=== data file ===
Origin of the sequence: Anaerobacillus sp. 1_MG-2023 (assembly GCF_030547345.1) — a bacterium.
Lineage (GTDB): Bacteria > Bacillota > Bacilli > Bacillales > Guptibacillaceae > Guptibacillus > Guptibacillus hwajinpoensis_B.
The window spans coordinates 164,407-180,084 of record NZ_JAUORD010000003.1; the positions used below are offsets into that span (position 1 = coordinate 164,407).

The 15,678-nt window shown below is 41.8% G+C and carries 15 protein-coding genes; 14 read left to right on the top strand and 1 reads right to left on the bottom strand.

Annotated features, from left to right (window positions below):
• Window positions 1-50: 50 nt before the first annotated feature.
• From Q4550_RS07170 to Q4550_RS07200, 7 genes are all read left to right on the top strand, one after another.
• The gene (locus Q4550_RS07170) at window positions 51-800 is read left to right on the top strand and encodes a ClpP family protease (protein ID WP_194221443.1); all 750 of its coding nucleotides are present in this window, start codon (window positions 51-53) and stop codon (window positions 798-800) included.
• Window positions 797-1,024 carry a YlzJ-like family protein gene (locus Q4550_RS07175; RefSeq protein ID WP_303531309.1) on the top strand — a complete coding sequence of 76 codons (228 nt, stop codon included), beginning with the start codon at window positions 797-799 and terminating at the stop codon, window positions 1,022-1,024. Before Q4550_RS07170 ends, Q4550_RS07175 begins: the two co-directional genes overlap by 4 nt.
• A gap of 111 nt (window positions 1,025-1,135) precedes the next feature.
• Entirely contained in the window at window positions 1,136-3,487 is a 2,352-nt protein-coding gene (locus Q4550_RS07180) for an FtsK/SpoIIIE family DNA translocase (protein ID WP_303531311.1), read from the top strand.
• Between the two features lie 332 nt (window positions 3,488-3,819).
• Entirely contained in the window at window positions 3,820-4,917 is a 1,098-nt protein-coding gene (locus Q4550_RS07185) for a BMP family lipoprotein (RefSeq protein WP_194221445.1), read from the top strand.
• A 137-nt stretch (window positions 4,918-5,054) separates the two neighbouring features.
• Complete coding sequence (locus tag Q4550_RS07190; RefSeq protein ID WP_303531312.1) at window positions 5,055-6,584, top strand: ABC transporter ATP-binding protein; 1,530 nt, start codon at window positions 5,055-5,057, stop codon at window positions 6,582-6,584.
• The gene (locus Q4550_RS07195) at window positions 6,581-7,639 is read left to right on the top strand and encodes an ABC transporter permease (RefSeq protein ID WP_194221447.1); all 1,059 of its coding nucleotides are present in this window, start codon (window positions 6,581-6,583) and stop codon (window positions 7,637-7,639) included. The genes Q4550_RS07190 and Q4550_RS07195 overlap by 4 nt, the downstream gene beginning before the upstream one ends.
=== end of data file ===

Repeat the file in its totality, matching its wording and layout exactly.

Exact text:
Origin of the sequence: Anaerobacillus sp. 1_MG-2023 (assembly GCF_030547345.1) — a bacterium.
Lineage (GTDB): Bacteria > Bacillota > Bacilli > Bacillales > Guptibacillaceae > Guptibacillus > Guptibacillus hwajinpoensis_B.
The window spans coordinates 164,407-180,084 of record NZ_JAUORD010000003.1; the positions used below are offsets into that span (position 1 = coordinate 164,407).

The 15,678-nt window shown below is 41.8% G+C and carries 15 protein-coding genes; 14 read left to right on the top strand and 1 reads right to left on the bottom strand.

Annotated features, from left to right (window positions below):
• Window positions 1-50: 50 nt before the first annotated feature.
• From Q4550_RS07170 to Q4550_RS07200, 7 genes are all read left to right on the top strand, one after another.
• The gene (locus Q4550_RS07170) at window positions 51-800 is read left to right on the top strand and encodes a ClpP family protease (protein ID WP_194221443.1); all 750 of its coding nucleotides are present in this window, start codon (window positions 51-53) and stop codon (window positions 798-800) included.
• Window positions 797-1,024 carry a YlzJ-like family protein gene (locus Q4550_RS07175; RefSeq protein ID WP_303531309.1) on the top strand — a complete coding sequence of 76 codons (228 nt, stop codon included), beginning with the start codon at window positions 797-799 and terminating at the stop codon, window positions 1,022-1,024. Before Q4550_RS07170 ends, Q4550_RS07175 begins: the two co-directional genes overlap by 4 nt.
• A gap of 111 nt (window positions 1,025-1,135) precedes the next feature.
• Entirely contained in the window at window positions 1,136-3,487 is a 2,352-nt protein-coding gene (locus Q4550_RS07180) for an FtsK/SpoIIIE family DNA translocase (protein ID WP_303531311.1), read from the top strand.
• Between the two features lie 332 nt (window positions 3,488-3,819).
• Entirely contained in the window at window positions 3,820-4,917 is a 1,098-nt protein-coding gene (locus Q4550_RS07185) for a BMP family lipoprotein (RefSeq protein WP_194221445.1), read from the top strand.
• A 137-nt stretch (window positions 4,918-5,054) separates the two neighbouring features.
• Complete coding sequence (locus tag Q4550_RS07190; RefSeq protein ID WP_303531312.1) at window positions 5,055-6,584, top strand: ABC transporter ATP-binding protein; 1,530 nt, start codon at window positions 5,055-5,057, stop codon at window positions 6,582-6,584.
• The gene (locus Q4550_RS07195) at window positions 6,581-7,639 is read left to right on the top strand and encodes an ABC transporter permease (RefSeq protein ID WP_194221447.1); all 1,059 of its coding nucleotides are present in this window, start codon (window positions 6,581-6,583) and stop codon (window positions 7,637-7,639) included. The genes Q4550_RS07190 and Q4550_RS07195 overlap by 4 nt, the downstream gene beginning before the upstream one ends.